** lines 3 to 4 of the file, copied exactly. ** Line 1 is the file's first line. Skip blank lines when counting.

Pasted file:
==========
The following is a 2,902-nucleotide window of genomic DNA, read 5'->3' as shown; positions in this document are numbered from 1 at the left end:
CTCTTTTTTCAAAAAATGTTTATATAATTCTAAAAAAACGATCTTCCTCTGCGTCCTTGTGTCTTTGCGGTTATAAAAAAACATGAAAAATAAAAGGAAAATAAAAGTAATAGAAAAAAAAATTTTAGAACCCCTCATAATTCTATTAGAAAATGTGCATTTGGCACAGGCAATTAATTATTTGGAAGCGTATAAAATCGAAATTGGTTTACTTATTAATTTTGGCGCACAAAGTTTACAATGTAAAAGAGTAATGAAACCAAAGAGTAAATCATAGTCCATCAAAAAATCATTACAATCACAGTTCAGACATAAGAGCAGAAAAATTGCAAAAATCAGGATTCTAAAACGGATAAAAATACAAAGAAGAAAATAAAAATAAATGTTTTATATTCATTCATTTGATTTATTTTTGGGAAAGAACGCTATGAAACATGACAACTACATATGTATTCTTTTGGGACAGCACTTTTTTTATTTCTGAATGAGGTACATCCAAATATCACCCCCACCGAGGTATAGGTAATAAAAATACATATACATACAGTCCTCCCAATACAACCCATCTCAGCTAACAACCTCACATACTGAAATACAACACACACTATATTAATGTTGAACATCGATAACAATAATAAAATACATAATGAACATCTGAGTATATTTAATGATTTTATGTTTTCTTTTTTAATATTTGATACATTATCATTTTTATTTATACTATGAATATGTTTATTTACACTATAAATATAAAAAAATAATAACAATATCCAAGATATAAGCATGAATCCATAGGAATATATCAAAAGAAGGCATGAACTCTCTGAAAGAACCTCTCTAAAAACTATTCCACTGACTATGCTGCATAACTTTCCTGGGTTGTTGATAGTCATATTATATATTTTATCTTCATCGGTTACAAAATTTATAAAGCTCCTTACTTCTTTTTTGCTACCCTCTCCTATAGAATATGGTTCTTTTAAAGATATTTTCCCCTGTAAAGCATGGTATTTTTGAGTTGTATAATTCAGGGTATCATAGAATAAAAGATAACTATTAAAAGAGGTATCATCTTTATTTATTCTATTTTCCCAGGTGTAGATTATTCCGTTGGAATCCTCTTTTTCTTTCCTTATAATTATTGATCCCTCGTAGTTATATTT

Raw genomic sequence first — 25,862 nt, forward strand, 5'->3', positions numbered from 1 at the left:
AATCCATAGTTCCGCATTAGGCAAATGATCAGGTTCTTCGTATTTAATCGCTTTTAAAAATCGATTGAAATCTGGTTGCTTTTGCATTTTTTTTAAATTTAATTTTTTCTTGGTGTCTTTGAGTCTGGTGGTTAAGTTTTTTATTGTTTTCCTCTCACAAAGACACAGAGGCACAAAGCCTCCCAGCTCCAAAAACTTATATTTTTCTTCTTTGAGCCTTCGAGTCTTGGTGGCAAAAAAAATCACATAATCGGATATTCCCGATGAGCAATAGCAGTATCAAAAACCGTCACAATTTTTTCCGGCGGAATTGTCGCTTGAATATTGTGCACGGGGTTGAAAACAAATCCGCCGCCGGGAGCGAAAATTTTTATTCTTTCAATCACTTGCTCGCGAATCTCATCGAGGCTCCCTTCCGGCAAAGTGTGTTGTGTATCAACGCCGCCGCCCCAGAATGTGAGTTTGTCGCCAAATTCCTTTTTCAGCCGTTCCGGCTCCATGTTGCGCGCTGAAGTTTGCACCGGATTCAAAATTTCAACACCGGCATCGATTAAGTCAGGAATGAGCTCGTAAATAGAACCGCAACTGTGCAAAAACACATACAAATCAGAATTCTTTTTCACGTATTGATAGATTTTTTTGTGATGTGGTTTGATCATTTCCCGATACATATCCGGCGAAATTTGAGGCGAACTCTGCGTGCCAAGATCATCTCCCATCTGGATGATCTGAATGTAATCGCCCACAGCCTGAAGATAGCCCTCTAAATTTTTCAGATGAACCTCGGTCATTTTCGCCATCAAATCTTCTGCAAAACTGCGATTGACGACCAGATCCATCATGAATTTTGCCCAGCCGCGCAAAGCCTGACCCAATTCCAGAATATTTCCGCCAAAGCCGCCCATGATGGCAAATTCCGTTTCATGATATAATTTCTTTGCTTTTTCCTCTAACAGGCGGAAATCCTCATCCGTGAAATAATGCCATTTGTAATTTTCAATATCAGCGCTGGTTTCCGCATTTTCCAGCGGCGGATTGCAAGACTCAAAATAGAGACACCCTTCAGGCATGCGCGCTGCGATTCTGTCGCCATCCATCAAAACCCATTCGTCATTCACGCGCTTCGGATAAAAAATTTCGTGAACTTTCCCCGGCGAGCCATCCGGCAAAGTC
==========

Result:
Raw genomic sequence first — 25,862 nt, forward strand, 5'->3', positions numbered from 1 at the left:
AATCCATAGTTCCGCATTAGGCAAATGATCAGGTTCTTCGTATTTAATCGCTTTTAAAAATCGATTGAAATCTGGTTGCTTTTGCATTTTTTTTAAATTTAATTTTTTCTTGGTGTCTTTGAGTCTGGTGGTTAAGTTTTTTATTGTTTTCCTCTCACAAAGACACAGAGGCACAAAGCCTCCCAGCTCCAAAAACTTATATTTTTCTTCTTTGAGCCTTCGAGTCTTGGTGGCAAAAAAAATCACATAATCGGATATTCCCGATGAGCAATAGCAGTATCAAAAACCGTCACAATTTTTTCCGGCGGAATTGTCGCTTGAATATTGTGCACGGGGTTGAAAACAAATCCGCCGCCGGGAGCGAAAATTTTTATTCTTTCAATCACTTGCTCGCGAATCTCATCGAGGCTCCCTTCCGGCAAAGTGTGTTGTGTATCAACGCCGCCGCCCCAGAATGTGAGTTTGTCGCCAAATTCCTTTTTCAGCCGTTCCGGCTCCATGTTGCGCGCTGAAGTTTGCACCGGATTCAAAATTTCAACACCGGCATCGATTAAGTCAGGAATGAGCTCGTAAATAGAACCGCAACTGTGCAAAAACACATACAAATCAGAATTCTTTTTCACGTATTGATAGATTTTTTTGTGATGTGGTTTGATCATTTCCCGATACATATCCGGCGAAATTTGAGGCGAACTCTGCGTGCCAAGATCATCTCCCATCTGGATGATCTGAATGTAATCGCCCACAGCCTGAAGATAGCCCTCTAAATTTTTCAGATGAACCTCGGTCATTTTCGCCATCAAATCTTCTGCAAAACTGCGATTGACGACCAGATCCATCATGAATTTTGCCCAGCCGCGCAAAGCCTGACCCAATTCCAGAATATTTCCGCCAAAGCCGCCCATGATGGCAAATTCCGTTTCATGATATAATTTCTTTGCTTTTTCCTCTAACAGGCGGAAATCCTCATCCGTGAAATAATGCCATTTGTAATTTTCAATATCAGCGCTGGTTTCCGCATTTTCCAGCGGCGGATTGCAAGACTCAAAATAGAGACACCCTTCAGGCATGCGCGCTGCGATTCTGTCGCCATCCATCAAAACCCATTCGTCATTCACGCGCTTCGGATAAAAAATTTCGTGAACTTTCCCCGGCGAGCCATCCGGCAAAGTC